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Painstaking search for long-lost hazardous radioactive source ongoing in southern Vietnam

Tuesday, April 07, 2015, 10:39 GMT+7
Painstaking search for long-lost hazardous radioactive source ongoing in southern Vietnam
A man uses a radioactivity detector to search for the lost equipment in Ba Ria - Vung Tau Province, located in southern Vietnam.

Authorities in the southern coastal province of Ba Ria-Vung Tau are leaving no stone unturned in search of a piece of radioactive equipment that has possibly gone missing for more than three months.

Police officers are even looking for the radioactive source at facilities that collect scrap, besides running announcements on local media, Bui Van Thao, deputy director of the provincial Department of Public Security, said Monday.

The lost equipment belonged to a steelmaking plant operated by Pomina JSC, which only notified the province’s administration of the loss on Wednesday last week, more than three months after it reportedly disappeared.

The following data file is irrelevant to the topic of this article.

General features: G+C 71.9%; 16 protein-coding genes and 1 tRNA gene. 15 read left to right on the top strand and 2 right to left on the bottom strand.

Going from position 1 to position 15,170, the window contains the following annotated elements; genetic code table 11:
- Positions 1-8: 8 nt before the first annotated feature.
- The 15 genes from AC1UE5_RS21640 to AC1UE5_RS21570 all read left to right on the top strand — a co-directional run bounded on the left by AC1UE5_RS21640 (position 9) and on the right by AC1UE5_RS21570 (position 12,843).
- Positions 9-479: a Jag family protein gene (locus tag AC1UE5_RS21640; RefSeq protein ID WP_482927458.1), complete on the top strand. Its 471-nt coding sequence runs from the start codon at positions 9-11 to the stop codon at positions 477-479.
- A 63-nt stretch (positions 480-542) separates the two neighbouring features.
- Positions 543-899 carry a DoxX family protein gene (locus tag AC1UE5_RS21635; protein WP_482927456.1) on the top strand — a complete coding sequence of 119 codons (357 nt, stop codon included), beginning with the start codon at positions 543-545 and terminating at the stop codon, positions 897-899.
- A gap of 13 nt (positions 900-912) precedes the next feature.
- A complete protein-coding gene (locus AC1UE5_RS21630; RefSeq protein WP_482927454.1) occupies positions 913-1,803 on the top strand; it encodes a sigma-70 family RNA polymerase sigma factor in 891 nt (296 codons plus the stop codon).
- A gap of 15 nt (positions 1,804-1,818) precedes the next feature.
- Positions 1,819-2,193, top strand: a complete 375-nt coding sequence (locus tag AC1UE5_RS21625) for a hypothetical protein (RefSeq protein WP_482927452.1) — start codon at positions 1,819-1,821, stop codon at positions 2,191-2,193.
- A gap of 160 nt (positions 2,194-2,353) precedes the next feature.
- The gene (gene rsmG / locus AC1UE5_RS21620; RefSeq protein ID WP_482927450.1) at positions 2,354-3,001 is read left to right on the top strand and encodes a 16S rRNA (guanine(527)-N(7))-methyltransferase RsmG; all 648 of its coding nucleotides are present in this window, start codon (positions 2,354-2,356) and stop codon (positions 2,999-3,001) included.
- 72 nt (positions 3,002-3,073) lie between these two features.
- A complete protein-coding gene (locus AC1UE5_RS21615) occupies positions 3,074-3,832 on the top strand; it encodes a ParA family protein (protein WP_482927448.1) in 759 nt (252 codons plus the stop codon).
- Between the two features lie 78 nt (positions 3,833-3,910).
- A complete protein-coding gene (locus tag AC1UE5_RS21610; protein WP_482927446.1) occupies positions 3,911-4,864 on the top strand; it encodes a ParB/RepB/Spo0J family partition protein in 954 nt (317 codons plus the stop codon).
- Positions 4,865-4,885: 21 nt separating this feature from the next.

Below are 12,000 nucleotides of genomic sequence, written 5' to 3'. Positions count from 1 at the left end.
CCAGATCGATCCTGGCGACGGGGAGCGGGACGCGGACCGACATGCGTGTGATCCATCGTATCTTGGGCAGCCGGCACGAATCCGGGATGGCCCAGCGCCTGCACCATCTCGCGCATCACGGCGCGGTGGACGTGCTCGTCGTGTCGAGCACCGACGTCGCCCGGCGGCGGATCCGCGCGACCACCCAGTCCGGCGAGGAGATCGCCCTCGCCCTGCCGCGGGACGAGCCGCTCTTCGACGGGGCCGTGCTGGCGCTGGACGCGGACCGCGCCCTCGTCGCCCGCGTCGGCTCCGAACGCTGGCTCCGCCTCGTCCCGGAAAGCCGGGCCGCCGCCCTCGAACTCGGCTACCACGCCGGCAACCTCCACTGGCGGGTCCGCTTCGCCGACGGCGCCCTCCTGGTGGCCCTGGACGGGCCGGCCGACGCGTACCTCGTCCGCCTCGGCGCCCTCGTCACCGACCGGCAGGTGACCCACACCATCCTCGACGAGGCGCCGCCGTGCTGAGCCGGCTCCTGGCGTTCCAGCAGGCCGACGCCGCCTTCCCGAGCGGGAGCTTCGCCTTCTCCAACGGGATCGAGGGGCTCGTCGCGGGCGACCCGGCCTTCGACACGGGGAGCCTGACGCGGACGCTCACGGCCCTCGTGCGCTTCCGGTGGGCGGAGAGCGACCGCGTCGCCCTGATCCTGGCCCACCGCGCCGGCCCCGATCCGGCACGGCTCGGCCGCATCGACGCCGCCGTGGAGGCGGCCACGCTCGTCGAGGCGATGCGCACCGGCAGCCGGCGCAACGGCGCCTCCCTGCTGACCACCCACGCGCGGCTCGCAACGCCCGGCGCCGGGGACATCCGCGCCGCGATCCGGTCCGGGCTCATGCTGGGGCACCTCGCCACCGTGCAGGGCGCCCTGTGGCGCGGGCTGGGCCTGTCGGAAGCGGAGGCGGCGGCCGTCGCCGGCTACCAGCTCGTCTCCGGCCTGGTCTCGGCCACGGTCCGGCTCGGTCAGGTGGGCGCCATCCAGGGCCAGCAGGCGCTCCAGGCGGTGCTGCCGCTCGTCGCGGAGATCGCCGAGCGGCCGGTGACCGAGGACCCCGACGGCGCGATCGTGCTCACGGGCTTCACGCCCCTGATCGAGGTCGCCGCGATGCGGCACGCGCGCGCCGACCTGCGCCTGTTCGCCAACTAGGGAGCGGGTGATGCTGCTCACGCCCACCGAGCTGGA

The lost material, scientifically known as the Cobalt-60, was among five radioactive sources Pomina imported in 2010 to measure liquid steel levels at its steel casting plant.

The last time the equipment was confirmed to remain within the Pomina facility was late last year, the company admitted in a report.

One of the production lines of the plant was out of order at that time, and the radioactive source was removed and has not been handled by the steelmaker since, according to the report.

Pomina only realized the radioactive source was gone in March when a new employee took charge at the company’s radioactive safety management department.

Minister of Science and Technology Nguyen Quan signed Monday an urgent dispatch urging the Ba Ria-Vung Tau administration to find the lost radioactive source.

Cobalt-60, or 60Co, is a synthetic radioactive isotope of cobalt with a half-life of 5.2714 years. It is produced artificially in nuclear reactors.

“It’ll be very hazardous if this radioactive source is destroyed, deliberately or accidentally,” warned Dr. Nguyen Duc Thanh, former director of the Ho Chi Minh City nuclear center.

A radioactive source is usually wrapped in metal but when the cover is broken, the radioactivity will be leaked and damage the environment, Thanh said.

After entering a living mammal, such as a human being, some 60Co is excreted in feces, whereas the remainder is taken up by tissues, mainly the liver, kidneys, and bones, where the prolonged exposure to gamma radiation can cause cancer, according to the U.S. Environmental Protection Agency.

The Ba Ria-Vung Tau Department of Science and Technology is soliciting information about the lost radioactive material from members of the public and promises rewards for those who find it.

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